Investigation of the cytogenetics of marine and terrestrial gastropods

Page, Catherine (1985) Investigation of the cytogenetics of marine and terrestrial gastropods. Doctoral thesis, Polytechnic of North London.


The investigation of the chromosomal variation in populations of the land snail Cepaea nemoralis (L.) marine snail Nucella lapillus (L.) is presented.

The first study (Part 1) concerns the investigation of the karyotype of C. nemoralis in populations from a region of the Berkshire Downs (U.K.)in which there are marked area effects for both the visible and allozymic characters.

The present investigation has shown that there are inter-populational differences in chromosome structure. The differences fall within the range found previously in several widespread populations in the British Isles, Northern Europe and America.

There are no immediately obvious variations in chromosome structure associated with observable environmental variables. There are, however, marked non-random associations of karyomorphs within some of the "area effect populations".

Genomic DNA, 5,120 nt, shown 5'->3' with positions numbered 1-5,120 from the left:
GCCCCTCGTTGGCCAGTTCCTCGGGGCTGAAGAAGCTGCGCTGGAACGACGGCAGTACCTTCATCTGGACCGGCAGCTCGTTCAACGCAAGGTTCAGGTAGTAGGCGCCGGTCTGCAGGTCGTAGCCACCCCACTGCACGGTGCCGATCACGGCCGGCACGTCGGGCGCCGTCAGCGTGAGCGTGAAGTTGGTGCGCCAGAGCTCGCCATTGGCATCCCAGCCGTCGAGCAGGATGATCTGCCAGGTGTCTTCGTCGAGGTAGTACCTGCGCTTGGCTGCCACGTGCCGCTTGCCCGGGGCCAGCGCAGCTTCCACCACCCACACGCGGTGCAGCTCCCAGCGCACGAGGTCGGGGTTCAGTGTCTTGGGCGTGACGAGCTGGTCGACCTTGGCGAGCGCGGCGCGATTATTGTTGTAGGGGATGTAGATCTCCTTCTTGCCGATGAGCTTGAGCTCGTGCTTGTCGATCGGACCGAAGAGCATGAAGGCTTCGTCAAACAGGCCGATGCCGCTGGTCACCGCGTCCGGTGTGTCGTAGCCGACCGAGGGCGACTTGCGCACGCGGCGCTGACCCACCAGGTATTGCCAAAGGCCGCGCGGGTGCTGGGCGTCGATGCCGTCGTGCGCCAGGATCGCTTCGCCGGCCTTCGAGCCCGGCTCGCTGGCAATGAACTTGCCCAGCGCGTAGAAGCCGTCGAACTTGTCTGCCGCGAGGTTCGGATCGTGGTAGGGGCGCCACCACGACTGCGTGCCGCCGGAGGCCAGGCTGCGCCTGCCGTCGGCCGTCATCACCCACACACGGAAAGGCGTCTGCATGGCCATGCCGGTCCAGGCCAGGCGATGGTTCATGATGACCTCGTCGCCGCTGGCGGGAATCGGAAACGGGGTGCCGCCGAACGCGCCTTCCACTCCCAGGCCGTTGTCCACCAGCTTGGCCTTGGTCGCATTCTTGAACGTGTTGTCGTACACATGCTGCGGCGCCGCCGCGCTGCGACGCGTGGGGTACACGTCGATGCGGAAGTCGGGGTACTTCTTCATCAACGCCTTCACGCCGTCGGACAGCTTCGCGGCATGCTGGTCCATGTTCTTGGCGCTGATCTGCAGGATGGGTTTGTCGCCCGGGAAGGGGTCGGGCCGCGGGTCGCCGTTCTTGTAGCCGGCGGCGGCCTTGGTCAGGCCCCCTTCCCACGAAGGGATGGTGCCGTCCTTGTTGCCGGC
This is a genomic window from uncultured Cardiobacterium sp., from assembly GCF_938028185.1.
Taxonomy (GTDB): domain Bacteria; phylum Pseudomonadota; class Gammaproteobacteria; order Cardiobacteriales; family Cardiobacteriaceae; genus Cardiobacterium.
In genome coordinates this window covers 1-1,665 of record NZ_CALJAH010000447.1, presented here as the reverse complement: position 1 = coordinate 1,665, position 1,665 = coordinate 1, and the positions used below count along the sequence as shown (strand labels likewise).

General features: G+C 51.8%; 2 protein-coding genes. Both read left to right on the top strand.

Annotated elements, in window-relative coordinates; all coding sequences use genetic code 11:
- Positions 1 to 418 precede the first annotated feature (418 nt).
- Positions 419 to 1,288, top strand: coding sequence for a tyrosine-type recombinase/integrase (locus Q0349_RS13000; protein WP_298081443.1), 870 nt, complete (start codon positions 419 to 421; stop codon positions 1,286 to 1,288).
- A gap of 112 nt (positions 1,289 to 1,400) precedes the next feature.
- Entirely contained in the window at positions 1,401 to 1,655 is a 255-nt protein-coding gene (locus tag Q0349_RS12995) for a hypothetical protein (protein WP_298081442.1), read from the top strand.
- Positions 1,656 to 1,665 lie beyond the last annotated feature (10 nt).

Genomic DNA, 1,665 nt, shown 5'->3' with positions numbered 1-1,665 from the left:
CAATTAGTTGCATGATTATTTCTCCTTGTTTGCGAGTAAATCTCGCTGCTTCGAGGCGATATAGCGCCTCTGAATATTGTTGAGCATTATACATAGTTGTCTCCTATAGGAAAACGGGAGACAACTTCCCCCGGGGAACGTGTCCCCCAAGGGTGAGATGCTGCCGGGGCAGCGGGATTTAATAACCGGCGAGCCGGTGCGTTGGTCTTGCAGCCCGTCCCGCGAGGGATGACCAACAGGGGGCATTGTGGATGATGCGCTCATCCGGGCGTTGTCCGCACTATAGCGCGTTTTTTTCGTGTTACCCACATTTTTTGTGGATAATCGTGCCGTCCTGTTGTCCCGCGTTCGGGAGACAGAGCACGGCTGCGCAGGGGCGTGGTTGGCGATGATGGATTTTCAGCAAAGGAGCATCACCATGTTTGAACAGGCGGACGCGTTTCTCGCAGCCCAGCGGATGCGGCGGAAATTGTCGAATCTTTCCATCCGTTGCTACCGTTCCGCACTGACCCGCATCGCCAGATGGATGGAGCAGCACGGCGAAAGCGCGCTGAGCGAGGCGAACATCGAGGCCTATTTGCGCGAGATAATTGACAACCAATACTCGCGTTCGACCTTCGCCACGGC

The implications of the distribution of the karyotypic variations between the populations are discussed.

The second study (Part 11) concerns the identification of the chromosome pairs involved in the numerical (Robertsonian) and structural (inversion) polymorphisms of Nucella lapillus and the investigation of the two types of polymorphism in populations of low chromosome number.

A new classification of the karyotype into five main groups A to E has been made. The chromosome pairs thought to contribute to the numerical polymorphism occur in groups A, B and C and the two inversion polymorphisms occur in groups A and C.

The distribution of the two types of chromosomal polymorphism at Rottingdean, Sussex (U.K.) suggest that the inversion polymorphism from group C, and the numerical polymorphism, also from group C, occur independently of each other.

The differences in the distribution of the two polymorphisms in the Rottingdean area and the differences in the distribution of the chromosome pairs involved in the numerical polymorphism in different populations are discussed.

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